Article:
Republican state Sen. Alan Hays of Umatilla is either woefully ignorant or suffers from a befuddled anti-Hispanic bias, or both. Hays' ham-handed suggestion last week that Hispanic citizens should be singled out for special scrutiny before the state creates a Hispanic-serving congressional district in Central Florida smacks of Jim Crowism and caters to the worst prejudices of elements in his party's extreme right wing.
Hays set off a firestorm of bipartisan criticism when he suggested during a Senate Reapportionment Committee hearing Tuesday that before any congressional district in Central Florida is created to represent the increased numbers of Hispanics, efforts need to be made to determine if those residents are U.S. citizens. "We all know there are many Hispanic people in Florida that are not legal," Hays said, adding, "And I just don't think it's right we try to draw a district that encompasses people that really have no business voting anyhow."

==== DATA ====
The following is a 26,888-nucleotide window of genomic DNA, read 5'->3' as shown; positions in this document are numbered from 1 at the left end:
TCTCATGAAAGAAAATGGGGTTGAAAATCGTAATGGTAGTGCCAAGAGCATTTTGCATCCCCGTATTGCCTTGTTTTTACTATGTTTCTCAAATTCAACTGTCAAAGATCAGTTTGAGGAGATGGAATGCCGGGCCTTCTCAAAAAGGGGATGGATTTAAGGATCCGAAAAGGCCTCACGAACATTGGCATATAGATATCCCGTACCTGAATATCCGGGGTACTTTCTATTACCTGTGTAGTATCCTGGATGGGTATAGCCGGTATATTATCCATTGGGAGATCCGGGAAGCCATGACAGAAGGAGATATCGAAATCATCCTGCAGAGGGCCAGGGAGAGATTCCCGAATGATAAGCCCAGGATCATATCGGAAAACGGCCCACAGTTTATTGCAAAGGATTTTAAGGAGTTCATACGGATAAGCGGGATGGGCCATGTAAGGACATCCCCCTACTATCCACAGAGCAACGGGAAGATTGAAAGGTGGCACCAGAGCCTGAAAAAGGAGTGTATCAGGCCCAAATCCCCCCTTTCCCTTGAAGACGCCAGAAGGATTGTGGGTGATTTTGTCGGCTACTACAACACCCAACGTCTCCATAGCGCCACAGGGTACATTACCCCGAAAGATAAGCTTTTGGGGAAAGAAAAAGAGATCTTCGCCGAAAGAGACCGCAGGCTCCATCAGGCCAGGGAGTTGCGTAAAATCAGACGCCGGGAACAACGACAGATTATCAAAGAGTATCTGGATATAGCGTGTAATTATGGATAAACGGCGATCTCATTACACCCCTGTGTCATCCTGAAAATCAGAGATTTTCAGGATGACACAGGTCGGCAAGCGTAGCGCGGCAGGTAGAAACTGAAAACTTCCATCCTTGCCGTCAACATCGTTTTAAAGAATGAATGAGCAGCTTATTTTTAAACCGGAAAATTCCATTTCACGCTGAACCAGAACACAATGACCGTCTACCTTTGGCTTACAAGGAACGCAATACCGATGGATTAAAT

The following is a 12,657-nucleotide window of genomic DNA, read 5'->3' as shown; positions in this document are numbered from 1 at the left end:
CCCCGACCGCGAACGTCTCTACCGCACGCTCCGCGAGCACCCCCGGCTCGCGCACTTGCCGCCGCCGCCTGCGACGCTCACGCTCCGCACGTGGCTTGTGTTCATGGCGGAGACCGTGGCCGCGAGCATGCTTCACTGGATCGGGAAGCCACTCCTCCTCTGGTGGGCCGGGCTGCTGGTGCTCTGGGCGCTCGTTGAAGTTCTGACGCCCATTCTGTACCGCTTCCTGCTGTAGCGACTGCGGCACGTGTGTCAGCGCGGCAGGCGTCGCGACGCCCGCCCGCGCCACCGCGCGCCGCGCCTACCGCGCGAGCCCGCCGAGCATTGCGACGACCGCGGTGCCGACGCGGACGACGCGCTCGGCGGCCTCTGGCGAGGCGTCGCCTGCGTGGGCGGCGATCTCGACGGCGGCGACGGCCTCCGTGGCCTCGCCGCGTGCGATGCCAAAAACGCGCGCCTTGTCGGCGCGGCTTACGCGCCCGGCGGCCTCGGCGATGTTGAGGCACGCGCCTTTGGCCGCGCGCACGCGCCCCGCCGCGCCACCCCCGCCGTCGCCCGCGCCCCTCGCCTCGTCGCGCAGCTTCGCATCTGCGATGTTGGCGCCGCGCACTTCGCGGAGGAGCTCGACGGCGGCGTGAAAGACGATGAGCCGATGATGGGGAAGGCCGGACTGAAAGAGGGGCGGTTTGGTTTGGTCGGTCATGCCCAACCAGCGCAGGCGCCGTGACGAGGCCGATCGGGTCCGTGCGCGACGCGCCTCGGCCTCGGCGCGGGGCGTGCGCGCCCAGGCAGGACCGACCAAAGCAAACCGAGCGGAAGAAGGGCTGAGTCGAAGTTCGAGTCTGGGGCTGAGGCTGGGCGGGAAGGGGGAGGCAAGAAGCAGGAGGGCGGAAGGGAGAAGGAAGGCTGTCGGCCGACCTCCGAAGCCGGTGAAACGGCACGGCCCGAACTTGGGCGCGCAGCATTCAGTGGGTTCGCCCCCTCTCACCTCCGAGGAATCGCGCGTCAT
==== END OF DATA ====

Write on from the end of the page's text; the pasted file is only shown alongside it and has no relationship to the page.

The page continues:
The senator's demagoguery is unfounded on a multitude of levels, beginning first with U.S. Census data showing Central Florida's Hispanic population growth has been fueled by an influx of Puerto Rico residents, whom Hays should know are U.S. citizens. At the same time, there is no evidence of epidemic voter fraud in Florida, much less hordes of illegal aliens attempting to cast tainted ballots.
As well, Hays should know that under the state's motor voter law, which allows someone to register to vote when they obtain their driver's licence and which requires multiple forms of identification, it would be extremely difficult for an illegal alien to gain a voter registration card.
Hays owes the state's Hispanic population an apology and should also resign from the apportionment committee. The 10-year legislative exercise in redistricting requires honest brokers, not divisive ethnic gamesmanship.